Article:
Comparison of transplastomic Chlamydomonas reinhardtii and Nicotiana tabacum expression system for the production of a bacterial endoglucanase
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The bulk production of recombinant enzymes by either prokaryotic or eukaryotic organisms might contribute to replace environmentally non-friendly chemistry-based industrial processes with enzyme-based biocatalysis, provided the cost of enzyme production is low. In this context, it is worth noting that the production of recombinant proteins by photosynthetic organisms offer both eukaryotic (nuclear) and prokaryotic (chloroplast) alternatives, along with the advantage of an autotrophic nutrition. Compared to nuclear transformation, chloroplast transformation generally allows a higher level of accumulation of the recombinant protein of interest. Furthermore, among the photosynthetic organisms, there is a choice of using either multicellular or unicellular ones. Tobacco, being a non-food and non-feed plant, has been considered as a good choice for producing enzymes with applications in technical industry, using a transplastomic approach. Also, unicellular green algae, in particular Chlamydomonas reinhardtii, have been proposed as candidate organisms for the production of recombinant proteins. In the light of the different features of these two transplastomic systems, we decided to make a direct comparison of the efficiency of production of a bacterial endoglucanase. With respect to the amount obtained, 14 mg g−1 of biomass fresh weight equivalent to 8–10% of the total protein content and estimated production cost, 1.5–2€ kg−1, tobacco proved to be far more favorable for bulk enzyme production when compared to C. reinhardtii which accumulated this endoglucanase at 0.003% of the total protein.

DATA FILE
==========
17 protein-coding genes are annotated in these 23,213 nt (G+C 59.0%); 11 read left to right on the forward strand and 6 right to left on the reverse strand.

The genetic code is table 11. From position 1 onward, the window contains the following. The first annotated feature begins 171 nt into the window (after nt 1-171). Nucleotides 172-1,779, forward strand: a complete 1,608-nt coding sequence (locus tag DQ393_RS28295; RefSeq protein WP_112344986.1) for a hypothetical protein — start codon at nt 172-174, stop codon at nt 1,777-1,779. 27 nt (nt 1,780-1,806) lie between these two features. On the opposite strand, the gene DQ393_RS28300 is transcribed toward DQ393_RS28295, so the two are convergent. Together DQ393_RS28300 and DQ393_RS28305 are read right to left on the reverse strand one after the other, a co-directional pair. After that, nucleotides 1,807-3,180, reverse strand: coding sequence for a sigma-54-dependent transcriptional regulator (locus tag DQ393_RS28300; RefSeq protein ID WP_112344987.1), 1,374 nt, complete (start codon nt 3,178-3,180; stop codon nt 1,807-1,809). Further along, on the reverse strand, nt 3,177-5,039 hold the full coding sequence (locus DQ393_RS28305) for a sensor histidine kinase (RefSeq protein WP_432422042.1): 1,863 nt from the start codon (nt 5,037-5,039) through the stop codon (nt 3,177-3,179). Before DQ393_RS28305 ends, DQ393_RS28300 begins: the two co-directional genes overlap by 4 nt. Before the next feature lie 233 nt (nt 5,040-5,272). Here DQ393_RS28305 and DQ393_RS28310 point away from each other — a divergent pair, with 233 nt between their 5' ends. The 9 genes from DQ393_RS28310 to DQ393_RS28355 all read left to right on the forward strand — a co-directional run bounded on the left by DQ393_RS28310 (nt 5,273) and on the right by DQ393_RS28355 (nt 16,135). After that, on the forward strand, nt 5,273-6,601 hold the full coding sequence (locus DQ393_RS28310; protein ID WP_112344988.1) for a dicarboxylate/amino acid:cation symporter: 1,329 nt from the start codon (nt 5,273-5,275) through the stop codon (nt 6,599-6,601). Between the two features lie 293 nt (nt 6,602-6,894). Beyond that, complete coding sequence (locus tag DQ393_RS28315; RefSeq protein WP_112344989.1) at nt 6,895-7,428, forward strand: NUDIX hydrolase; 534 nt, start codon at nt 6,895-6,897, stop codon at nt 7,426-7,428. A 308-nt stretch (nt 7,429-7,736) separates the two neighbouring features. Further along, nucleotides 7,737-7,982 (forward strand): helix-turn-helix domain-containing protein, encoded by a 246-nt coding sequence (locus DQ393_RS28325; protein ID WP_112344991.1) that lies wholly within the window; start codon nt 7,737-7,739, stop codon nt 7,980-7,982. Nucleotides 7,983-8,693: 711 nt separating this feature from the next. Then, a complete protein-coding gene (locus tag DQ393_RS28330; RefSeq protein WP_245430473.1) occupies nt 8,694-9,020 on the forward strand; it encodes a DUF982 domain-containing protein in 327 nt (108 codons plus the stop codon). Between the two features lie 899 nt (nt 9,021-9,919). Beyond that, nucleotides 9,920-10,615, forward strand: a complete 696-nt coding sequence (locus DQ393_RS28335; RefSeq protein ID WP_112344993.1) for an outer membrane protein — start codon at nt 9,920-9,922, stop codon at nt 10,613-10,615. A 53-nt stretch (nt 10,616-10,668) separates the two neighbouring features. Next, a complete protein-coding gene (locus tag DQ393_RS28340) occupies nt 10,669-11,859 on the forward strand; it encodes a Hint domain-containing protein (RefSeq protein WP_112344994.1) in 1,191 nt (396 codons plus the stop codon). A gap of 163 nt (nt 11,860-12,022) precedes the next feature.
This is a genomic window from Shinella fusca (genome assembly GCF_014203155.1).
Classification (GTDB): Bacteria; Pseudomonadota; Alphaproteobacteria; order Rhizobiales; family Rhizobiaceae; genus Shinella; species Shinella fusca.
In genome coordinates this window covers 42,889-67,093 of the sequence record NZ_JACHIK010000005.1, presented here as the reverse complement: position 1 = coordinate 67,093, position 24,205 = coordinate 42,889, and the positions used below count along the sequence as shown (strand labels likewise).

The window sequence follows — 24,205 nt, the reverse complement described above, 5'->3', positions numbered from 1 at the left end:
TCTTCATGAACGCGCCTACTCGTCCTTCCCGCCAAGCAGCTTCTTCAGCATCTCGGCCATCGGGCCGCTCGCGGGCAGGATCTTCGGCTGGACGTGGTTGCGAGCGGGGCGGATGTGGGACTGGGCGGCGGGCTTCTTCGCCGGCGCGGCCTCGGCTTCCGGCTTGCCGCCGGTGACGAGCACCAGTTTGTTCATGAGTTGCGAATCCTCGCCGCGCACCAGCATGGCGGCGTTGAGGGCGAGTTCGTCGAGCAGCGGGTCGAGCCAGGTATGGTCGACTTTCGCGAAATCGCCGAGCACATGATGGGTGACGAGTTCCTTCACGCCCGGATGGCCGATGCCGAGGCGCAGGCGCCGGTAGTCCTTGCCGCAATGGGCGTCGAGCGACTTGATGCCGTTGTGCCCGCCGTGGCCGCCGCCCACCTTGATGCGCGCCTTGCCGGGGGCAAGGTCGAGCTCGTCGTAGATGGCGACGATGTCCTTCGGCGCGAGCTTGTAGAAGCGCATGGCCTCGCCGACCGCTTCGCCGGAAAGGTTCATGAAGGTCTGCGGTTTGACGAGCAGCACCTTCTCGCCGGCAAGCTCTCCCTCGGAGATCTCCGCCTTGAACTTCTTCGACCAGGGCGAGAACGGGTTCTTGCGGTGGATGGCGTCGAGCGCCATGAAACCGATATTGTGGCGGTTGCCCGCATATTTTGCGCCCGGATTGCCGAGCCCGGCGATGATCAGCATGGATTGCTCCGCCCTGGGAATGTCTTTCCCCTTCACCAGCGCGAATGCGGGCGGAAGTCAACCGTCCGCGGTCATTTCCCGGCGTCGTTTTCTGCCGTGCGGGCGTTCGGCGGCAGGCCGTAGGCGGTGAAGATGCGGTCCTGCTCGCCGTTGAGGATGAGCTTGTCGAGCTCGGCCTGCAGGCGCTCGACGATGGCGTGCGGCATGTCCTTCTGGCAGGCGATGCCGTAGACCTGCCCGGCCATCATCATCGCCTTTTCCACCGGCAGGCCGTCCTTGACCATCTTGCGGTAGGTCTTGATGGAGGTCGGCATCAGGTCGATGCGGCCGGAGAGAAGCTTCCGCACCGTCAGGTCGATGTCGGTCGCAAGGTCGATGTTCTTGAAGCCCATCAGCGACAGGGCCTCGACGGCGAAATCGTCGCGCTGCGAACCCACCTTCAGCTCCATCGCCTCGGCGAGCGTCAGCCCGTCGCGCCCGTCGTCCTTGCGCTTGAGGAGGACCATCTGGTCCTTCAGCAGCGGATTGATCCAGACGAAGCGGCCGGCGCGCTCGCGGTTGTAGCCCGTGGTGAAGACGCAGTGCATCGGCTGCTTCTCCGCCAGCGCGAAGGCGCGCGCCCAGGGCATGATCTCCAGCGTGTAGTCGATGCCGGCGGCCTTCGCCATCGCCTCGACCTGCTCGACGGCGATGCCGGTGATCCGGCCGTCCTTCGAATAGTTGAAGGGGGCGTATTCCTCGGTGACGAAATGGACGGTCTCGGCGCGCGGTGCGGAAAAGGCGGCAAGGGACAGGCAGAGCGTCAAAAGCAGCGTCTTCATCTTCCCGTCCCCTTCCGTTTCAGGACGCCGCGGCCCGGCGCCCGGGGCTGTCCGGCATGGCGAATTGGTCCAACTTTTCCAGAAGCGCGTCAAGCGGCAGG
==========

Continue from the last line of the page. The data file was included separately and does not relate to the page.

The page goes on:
KeywordsChlamydomonas reinhardtii Tobacco Chloroplast Cellulase Molecular farming
We thank Prof. Paolo Iadarola and Dr. Marco Fumagalli for their technical help. We gratefully acknowledge Fondazione Bussolera-Branca (FBB) for the generous financial support. The authors are indebted to Dr. Fabio Cei (President of FBB) and Prof. Roberto Schmid for their continuous support and interest in our work. Also, we are thankful to ICGEB and DBT, Govt. of India, for the financial support. This work was supported in part (P.L. and M.G.-C.) by the University of Geneva and the Swiss National Science Foundation (31003A_146300).
Compliance with ethical standards
Conflict of interest
The authors declare that they have no conflict of interest.
This article does not contain any studies with human participants or animals performed by any of the authors.
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